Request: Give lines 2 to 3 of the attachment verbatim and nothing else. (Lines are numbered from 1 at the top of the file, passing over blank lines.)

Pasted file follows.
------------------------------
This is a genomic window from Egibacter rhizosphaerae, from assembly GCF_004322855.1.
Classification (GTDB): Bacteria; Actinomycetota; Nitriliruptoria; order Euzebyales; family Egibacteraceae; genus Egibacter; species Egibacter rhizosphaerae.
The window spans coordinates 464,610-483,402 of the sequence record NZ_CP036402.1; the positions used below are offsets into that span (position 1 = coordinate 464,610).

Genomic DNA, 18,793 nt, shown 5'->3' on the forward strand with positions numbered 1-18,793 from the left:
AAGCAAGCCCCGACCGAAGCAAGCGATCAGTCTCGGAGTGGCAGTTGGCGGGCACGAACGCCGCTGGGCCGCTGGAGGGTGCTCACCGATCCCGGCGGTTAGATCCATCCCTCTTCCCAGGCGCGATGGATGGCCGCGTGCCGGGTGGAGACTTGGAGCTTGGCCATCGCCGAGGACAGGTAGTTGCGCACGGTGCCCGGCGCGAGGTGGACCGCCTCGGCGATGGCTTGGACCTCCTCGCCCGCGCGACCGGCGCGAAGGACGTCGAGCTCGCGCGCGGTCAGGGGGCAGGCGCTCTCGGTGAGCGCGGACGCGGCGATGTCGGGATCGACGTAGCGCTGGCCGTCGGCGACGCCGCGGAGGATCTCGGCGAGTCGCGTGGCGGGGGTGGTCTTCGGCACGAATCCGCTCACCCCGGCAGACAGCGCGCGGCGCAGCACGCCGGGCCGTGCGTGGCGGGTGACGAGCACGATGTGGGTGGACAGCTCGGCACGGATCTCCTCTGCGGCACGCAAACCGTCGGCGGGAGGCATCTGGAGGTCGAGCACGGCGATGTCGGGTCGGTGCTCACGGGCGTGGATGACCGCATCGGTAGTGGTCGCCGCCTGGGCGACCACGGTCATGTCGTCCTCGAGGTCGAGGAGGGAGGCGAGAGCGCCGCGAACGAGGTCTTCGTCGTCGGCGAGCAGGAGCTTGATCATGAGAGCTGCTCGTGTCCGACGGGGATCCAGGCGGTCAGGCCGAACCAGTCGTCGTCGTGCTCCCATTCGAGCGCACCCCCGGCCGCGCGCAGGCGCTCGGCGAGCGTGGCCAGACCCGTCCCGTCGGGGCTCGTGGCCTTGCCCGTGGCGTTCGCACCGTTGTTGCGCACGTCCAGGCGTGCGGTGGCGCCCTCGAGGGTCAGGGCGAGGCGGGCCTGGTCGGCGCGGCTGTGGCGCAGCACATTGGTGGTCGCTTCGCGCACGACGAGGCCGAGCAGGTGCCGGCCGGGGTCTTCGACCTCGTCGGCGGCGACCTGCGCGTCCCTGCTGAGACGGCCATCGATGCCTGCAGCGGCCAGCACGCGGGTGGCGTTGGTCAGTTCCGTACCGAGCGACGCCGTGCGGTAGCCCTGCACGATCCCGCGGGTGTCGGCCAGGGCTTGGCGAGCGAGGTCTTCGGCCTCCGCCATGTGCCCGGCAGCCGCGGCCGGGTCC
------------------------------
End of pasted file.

Classification (GTDB): Bacteria; Actinomycetota; Nitriliruptoria; order Euzebyales; family Egibacteraceae; genus Egibacter; species Egibacter rhizosphaerae.
The window spans coordinates 464,610-483,402 of the sequence record NZ_CP036402.1; the positions used below are offsets into that span (position 1 = coordinate 464,610).